A student wearing protective mask walks over the marks for safe distancing as schools reopen in Karachi on September 15. — Reuters

Why the strategy of schools' blanket closure needs a rethink

The way ahead for Pakistan to give increased attention towards implementing evidence-based safety protocols in schools.
Published 04 Dec, 2020 03:57pm

Pakistan, like many other countries around the world, is experiencing its second wave of Covid-19 infections. The number of new cases recorded on November 24, 2020 was 3009 as compared to August 31, 2020 when the number of new reported cases was 313. With these statistics, it is incumbent upon public health experts to provide clear evidence-based guidance to communities on measures that can be taken to limit the spread of infections, and to relieve the pressure on our health services.

It is noteworthy that Pakistan has fared relatively well in terms of its recovery rate, which is currently 87%, and a low mortality rate of 2%. This does not mean that the situation in Pakistan is not urgent, rather that with the right combination of interventions we may be able to flatten the curve, limit the onset of new infections and mitigate the risks to the resulting social, educational and economic hardships that are a consequence of the pandemic.

Throughout the country, stringent measures of smart lockdowns have been enforced recently. The government has been monitoring the situation closely and one of the measures was to announce the closure of schools, colleges, and universities across the country. This is the second time that educational institutes across Pakistan are shutting down. The first closure happened in March 2020 and lasted until September 2020.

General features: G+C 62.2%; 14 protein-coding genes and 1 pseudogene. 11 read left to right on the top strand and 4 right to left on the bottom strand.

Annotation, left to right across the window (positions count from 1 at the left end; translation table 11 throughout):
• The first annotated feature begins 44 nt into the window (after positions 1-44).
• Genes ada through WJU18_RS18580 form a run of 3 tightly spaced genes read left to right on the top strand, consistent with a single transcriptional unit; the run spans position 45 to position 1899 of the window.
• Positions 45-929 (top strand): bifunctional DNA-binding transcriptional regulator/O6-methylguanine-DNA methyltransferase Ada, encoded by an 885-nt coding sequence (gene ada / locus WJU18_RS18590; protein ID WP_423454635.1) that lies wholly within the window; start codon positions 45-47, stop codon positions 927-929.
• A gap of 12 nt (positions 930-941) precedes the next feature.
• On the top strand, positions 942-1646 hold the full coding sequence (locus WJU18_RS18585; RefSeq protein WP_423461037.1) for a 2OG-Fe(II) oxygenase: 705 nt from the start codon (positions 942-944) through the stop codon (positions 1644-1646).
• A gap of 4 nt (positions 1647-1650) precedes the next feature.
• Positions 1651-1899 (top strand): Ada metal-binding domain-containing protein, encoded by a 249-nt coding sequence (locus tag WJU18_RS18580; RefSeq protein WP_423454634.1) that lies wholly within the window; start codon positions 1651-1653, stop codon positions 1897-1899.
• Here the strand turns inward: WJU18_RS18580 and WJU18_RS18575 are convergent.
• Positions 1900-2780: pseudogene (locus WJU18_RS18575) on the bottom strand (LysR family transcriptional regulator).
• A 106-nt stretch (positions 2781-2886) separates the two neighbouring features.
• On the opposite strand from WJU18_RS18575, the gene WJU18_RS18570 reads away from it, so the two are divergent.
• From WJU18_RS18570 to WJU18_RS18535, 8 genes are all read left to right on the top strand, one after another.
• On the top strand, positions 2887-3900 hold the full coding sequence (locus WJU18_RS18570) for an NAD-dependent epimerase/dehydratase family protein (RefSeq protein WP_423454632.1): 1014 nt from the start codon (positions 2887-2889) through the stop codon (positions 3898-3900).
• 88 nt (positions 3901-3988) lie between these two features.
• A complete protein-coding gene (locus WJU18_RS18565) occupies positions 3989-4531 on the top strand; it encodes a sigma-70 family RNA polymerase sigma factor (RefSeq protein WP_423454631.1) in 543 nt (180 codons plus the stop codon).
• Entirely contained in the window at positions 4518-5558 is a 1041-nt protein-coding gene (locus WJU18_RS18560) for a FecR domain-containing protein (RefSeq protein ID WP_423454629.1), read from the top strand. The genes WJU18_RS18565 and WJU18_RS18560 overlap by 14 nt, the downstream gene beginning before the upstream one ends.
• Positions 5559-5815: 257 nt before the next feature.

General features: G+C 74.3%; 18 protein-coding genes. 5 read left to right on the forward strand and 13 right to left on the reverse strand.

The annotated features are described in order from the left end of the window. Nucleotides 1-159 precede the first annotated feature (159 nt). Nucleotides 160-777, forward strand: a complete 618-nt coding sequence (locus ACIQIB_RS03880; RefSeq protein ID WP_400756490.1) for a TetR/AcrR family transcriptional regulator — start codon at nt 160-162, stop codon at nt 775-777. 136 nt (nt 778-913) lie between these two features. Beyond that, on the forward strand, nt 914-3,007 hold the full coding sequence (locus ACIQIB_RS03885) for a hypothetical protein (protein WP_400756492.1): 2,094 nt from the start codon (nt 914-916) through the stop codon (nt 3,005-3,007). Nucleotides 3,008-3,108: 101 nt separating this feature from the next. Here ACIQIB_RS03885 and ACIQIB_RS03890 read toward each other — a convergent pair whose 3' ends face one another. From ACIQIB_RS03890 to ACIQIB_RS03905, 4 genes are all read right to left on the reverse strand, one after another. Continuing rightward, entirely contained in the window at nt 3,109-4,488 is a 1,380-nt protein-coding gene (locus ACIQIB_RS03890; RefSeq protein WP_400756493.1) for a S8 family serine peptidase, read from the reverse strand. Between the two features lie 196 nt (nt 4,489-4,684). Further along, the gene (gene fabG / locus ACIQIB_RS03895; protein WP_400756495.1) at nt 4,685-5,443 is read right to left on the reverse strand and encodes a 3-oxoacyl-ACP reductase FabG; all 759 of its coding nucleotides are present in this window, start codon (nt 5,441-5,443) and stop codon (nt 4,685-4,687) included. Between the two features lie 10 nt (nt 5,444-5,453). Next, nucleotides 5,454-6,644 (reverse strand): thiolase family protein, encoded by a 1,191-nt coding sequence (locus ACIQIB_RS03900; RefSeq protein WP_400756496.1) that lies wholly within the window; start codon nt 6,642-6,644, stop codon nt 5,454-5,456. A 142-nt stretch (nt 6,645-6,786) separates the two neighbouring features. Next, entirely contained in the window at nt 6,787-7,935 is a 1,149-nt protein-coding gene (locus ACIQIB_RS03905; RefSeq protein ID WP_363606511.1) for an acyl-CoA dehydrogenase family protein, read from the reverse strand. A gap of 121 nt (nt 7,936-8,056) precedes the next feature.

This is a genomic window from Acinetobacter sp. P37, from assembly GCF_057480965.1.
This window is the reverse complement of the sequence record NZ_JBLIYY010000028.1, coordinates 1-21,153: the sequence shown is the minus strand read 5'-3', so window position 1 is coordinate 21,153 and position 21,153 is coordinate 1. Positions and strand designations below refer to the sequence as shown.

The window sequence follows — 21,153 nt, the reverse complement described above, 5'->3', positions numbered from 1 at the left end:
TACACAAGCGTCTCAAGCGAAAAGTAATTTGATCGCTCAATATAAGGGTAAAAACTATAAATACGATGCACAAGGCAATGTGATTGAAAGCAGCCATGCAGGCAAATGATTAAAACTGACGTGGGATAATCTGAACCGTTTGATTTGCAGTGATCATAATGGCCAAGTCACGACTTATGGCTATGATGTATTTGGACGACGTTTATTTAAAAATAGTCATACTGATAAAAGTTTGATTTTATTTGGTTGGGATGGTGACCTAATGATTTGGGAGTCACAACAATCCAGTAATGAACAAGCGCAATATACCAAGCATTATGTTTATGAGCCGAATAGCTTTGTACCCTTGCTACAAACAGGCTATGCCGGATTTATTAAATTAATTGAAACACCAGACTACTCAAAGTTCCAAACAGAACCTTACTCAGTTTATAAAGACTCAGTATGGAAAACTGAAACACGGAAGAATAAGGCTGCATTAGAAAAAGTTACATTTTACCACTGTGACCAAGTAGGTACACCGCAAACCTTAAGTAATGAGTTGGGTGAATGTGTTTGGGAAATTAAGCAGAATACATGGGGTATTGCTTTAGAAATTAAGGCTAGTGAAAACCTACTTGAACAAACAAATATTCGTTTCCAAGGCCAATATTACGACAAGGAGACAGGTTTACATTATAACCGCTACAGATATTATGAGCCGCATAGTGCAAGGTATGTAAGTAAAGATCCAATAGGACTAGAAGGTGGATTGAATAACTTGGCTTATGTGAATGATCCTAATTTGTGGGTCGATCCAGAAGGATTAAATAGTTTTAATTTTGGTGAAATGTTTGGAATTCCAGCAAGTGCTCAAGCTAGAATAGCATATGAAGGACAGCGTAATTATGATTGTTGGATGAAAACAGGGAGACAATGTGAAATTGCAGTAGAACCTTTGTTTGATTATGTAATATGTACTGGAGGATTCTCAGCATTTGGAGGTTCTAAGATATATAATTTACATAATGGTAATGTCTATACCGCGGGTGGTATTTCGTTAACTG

The first school closure gave us valuable insights on how disruption of education during the pandemic can result in loss of learning and reduce safety nets for many children. This time round, we have more information about the risks that children face with respect to health and learning as well as experience, both national and global, on how to minimise these risks and allow schools to remain open safely.

Firstly, based on the limited data that we have available, children infected by Covid-19 form a limited 2% of the total number of cases. The perception that child-to-child transmission can occur in schools even when standard operating procedures are being properly observed is not substantiated; additionally, transmission is also dependent on the viral load.

The susceptibility of being infectious seems to be lower in younger primary school aged children. Evidence is also lacking when it comes to the idea that schools may be “hot-spots” when it comes to spread of infection in premises where SOPs are being adequately observed. Studies suggest that children less than 10 years of age are less susceptible and less infectious than older kids.

We also saw that as schools were being prepared to close down across Pakistan for a second time, public gatherings in the form of political rallies and recreational get togethers were still taking place in the country. These may perhaps explain the rise in cases that we now observe.